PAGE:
The 13 American republics were as much a product of secular neglect as religious reform. England cared little about colonial governance as long as imperial commerce and revenues were assured. Indeed, the Church of England had little influence before the Revolution and less after. And the early democratic pretensions of the states were limited; the voting franchise was restricted to property owning, white males.
Nonetheless, the early American republics were unique in two respects. The choice of government, if not governors, was a bottom-up phenomenon. And religious tolerance was not so much a choice, as a necessity. The young American democracy developed in tandem with two religious “awakenings,” in fact an American religious reformation which produced a diversity of Christian sects inAmerica that Luther and Calvin could never have imagined. The spires of Christianity and Mogen Davids of Judaism, the American religious mosaic, are still visible today in every town from the Atlantic to the Pacific.
The story of how the “Awakenings” changed Puritan thinking was best told by Nathanial Hawthorne in the fictional Scarlet Letter.
Hester Prynne is not simply the story of a fallen angel redeemed. The back story is even more fascinating. Hawthorne was writing in midst of the Yankee critique of Luther and Calvin. In the process of trying to reform Catholicism, Puritan zealots had rejected beliefs in free will, penance, and good works. Hawthorne, a writer with Puritan roots, and his fictional adulterers, helped to restore these core values to American variants of Christianity. In the end, Hester’s scarlet letter becomes: a red badge of courage, an affront to clerical hypocrisy, a symbol of personal responsibility for moral choices, and ultimately, an icon of good works; the path to redemption – in this world, if not the next:
“…the scarlet letter had the effect of the cross on a nun’s bosom. It imparted to the wearer a kind of sacredness which enabled her to walk securely amid all peril.”
Europe took its “democratic” cues fromAmericafrom that point forward. Historians seldom note that the US Constitution never mentions democracy. Republican founding fathers had little faith in the wisdom of crowds.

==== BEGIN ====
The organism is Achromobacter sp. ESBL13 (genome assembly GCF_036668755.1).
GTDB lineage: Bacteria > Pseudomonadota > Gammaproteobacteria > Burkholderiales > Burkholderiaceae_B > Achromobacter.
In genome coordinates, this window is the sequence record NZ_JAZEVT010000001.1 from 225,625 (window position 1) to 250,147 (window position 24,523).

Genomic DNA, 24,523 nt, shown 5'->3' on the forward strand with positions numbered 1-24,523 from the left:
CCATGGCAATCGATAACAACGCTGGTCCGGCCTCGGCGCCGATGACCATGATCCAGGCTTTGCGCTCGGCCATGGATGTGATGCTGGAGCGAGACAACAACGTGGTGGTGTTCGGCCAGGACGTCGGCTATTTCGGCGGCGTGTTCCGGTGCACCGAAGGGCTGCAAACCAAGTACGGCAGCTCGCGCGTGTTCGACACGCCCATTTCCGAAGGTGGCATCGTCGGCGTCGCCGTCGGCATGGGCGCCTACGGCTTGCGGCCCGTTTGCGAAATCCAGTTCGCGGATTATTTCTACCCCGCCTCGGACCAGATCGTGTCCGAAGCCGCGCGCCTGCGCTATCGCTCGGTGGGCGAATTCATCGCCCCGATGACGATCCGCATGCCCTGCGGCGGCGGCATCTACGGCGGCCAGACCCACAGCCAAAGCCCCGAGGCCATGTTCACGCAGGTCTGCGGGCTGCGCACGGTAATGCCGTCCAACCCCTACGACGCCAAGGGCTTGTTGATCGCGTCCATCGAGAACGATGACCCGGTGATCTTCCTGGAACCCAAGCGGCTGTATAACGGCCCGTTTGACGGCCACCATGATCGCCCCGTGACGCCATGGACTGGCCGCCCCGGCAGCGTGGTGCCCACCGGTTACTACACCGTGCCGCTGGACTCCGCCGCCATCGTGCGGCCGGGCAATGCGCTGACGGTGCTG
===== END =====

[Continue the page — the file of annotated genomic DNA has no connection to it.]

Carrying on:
Subsequent, political and commercial success in Europe and America was made possible, not by the decline of religion, but by the rise of reform; republican reforms that released the constructive energies of true political and spiritual diversity.
The Civil War was America’s great secular renovation; it was made possible by diverse religious campaigners that insisted on social justice. The abolitionist movement,Lincoln’s Republican Party, and the Underground Railroad began, and were sustained, by the conscience of congregants.
Europe might well take credit for social “democrats” as these were linear descendants of Luther, Calvin, Marx, and Lenin. Ecumenical Judeo/Christian republicanism, however, was a product of the American experiment, and the wellspring of Yankee exceptionalism.
How the French went wrong, just a few short years after the American Revolution, is another story. The Richelieu precedent and religious homogeneity probably didn’t help – or possibly Voltaire died too soon and Robespierre lived too long. The French Catholic monopoly survived in any case. To the south, in Spain, a stifling secular/religious oligarchy prevailed through a bloody Spanish Civil War and well into the 20th Century.
The Russian Revolution of the early 20th Century was in many ways similar to the French. The Slavic upheaval began with all the usual cant about freedom and democracy, but the face of reality soon became terror and totalitarianism. The great error of Marx and Lenin was to make an enemy of the Church, instead of cultivating and harnessing the energy of congregants, Communists created a massive spiritual fifth column in Eastern Europe. With that, the “revolution without guns” of the late 20th Century became, as George Keenan forecast, inevitable. Ultimately, the old believers ofEurope swept the secular atheists of Marxism into “the dustbin of history.” Today, the Russian prime minister wears a crucifix.